Government register contradicts stated policy, cannabis smokers lobby says

Obliging cannabis smokers to register themselves with the State will accomplish the opposite of harm reduction, pro-regulation group ReLeaf says

So far, the government has said that it does not envisage having coffee shops, smoking clubs and the cultivation of cannabis but has not yet described the type of models being considered for smokers to be provided with legal access to cannabis
So far, the government has said that it does not envisage having coffee shops, smoking clubs and the cultivation of cannabis but has not yet described the type of models being considered for smokers to be provided with legal access to cannabis

Obliging Maltese cannabis smokers to register for them to have access to cannabis will achieve the opposite of the government’s stated aim of adopting a harm reduction approach, according to the pressure group ReLeaf.

Earlier this month, reforms parliamentary secretary Julia Farrugia told MaltaToday that government was actively considering having a user registration system as part of the proposed reform of laws regarding recreational cannabis use.

“Government will be insisting on some principles, including a minimum legal age of 21, absolute prohibition [to smoke] in public places, as well as a user registration platform that protects users from criminal action and controls dispensing,” Farrugia Portelli told MaltaToday.

The junior minister explained that the reform would be rooted in a harm reduction approach which would necessitate some way of monitoring how much problem cannabis users are consuming.

But ReLeaf, when asked about their position on the proposal, said that it was a joke, worthier of a “communist” state. It said that beyond the use of “buzz words”, one needed to properly define and understand what harm reduction means.

“[It] refers to policies, programmes and practices that aim to reduce the harms associated with the use of drugs in people who are unable or unwilling to stop,” a spokesperson for the group told MaltaToday.

ReLeaf stressed that the defining feature of the approach is to have people who are already users do the least possible amount of harm to themselves and not to prevent people from becoming new users.

While the group agrees with the government’s approach of educating youngsters about the risks associated with cannabis, it maintains that dealing with people who are already smokers requires a different approach.

“When the government proposes introducing a register, it is contradicting itself and going against harm reduction principles,” ReLeaf said.
While it agrees that some form of interaction between the user and wherever they are purchasing it from is required to promote responsible use, ReLeaf believes a centralised register would stigmatise users and drive those likely to need help to the black market.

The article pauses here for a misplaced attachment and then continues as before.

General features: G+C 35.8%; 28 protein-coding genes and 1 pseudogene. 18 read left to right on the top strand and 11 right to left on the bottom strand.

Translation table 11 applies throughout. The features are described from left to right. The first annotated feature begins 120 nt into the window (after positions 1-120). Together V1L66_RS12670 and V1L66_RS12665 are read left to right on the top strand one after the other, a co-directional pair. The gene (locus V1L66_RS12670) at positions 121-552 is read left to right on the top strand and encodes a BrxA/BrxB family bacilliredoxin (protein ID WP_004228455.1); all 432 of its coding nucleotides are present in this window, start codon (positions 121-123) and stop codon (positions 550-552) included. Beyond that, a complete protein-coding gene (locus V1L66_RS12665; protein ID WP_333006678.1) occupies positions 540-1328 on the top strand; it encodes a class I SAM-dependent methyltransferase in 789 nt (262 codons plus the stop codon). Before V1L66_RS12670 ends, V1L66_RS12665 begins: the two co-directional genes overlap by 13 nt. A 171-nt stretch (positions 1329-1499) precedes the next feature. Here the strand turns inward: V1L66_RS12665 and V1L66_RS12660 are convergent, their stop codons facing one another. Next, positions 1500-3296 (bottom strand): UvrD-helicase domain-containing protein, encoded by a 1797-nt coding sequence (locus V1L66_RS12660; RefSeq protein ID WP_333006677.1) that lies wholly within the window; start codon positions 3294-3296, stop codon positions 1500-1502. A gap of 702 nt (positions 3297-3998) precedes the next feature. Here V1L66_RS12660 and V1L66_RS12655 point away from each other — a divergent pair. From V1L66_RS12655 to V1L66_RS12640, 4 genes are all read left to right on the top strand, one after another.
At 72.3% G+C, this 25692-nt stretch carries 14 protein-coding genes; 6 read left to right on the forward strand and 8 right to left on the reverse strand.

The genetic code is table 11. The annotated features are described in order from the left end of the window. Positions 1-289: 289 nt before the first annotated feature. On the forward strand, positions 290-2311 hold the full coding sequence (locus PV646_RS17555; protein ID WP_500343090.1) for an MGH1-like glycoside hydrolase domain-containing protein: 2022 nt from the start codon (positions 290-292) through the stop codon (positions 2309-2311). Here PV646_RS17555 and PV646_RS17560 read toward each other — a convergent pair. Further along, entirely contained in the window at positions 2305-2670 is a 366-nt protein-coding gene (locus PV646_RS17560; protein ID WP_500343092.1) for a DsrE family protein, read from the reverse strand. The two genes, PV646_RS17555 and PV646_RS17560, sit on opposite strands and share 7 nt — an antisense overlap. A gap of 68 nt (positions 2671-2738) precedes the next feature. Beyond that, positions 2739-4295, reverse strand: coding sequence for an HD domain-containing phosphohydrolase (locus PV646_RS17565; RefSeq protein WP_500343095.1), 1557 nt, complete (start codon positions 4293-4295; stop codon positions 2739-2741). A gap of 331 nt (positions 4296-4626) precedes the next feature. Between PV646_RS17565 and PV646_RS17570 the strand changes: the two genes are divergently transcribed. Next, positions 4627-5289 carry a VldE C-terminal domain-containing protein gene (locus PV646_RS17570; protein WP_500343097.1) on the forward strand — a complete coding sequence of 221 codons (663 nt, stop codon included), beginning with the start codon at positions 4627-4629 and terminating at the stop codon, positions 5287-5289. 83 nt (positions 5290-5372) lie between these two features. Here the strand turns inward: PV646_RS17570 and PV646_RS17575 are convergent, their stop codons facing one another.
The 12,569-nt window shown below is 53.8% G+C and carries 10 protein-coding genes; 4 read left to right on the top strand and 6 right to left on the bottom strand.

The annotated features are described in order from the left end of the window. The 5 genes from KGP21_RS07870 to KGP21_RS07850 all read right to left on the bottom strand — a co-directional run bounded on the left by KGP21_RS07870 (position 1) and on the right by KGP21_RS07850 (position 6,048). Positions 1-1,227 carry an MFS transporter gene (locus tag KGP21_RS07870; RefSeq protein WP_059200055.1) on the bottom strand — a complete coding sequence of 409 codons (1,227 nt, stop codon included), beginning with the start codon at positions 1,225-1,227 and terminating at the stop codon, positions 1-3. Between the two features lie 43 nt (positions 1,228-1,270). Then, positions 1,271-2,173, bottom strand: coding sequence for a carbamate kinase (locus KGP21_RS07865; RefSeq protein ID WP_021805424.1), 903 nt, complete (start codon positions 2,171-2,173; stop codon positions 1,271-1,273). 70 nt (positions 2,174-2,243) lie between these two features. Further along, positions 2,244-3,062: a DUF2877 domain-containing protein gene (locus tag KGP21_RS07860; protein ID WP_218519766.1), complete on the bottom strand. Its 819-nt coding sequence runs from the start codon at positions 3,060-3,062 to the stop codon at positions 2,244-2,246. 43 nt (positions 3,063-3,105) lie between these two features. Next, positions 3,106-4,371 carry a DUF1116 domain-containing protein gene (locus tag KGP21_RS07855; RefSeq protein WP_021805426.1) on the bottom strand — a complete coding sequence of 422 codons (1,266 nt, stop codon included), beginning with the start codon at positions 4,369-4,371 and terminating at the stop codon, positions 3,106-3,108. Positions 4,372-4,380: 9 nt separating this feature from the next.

“A similar approach isn’t proposed by the government for other addictive substances like alcohol and tobacco…We do not have people registering every time they buy high-saturated foods that can lead to an eating disorder.”

Uruguay, the first country to legalise cannabis for recreational use, did so by introducing a requirement for smokers and growers to register. As of 2018, the country had a combined 35,000 registered individuals making use of one of three systems available for smoking, out of an estimated 160,000 smokers across the country. In fact, some estimates place the legal cannabis market at just 20% of the total in the country.

Sensible and proportional approach

ReLeaf maintains that any reform needs to ensure that the country  doesn’t “end up with a commercialised jungle” as, it said, has happened with alcohol and cigarettes.

At the same time, requirements placed on smokers should not be “too stringent” in order for them not to act as a deterrent to use of the legal system.

For example, the group stressed that a ban on smoking in public places should be applied with “sensibility and proportionality” and that efforts would be best focused on teaching smokers to respect others while enjoying cannabis, rather than police playing a “cat and mouse game” with smokers.

So far, the government has said that it does not envisage having coffee shops, smoking clubs and the cultivation of cannabis but has not yet described the type of models being considered for smokers to be provided with legal access to cannabis.

ReLeaf believes that Malta should come up with a model that places users “at the helm of decision-making” and one that is conducive to responsible cannabis use.

Introducing too many checks and obstacles for smokers, it argues, gives the mistaken impression that all cannabis users are problematic and need to be monitored by the state.

“The Maltese model should strike a balance between personal choice and the well-being of the individual,” ReLeaf said.

Balance system using home growing

Part of building a model that can strike this balance is permitting smokers and small-scale growers to operate and thrive, the group believes.
ReLeaf points out that it is “again counterproductive to the principles of harm reduction to allow big corporations – having as their sole interest monetary gain – to have a monopoly on a plant that has been criminalised for so long”.

In this regard, the group insists that local small-scale growers should be protected and given precedence over foreign operators. This, they claim, should include local producers given the necessary legal and commercial “safeguards” to fully participate in the local regulated market.

“These growers have the expertise, experience and a direct link with local consumers. This would ensure greater harmonisation between demand and supply, but also promote local produce as a unique homegrown product.”

Cannabis legislation around the world

The Netherlands: Illegal but tolerated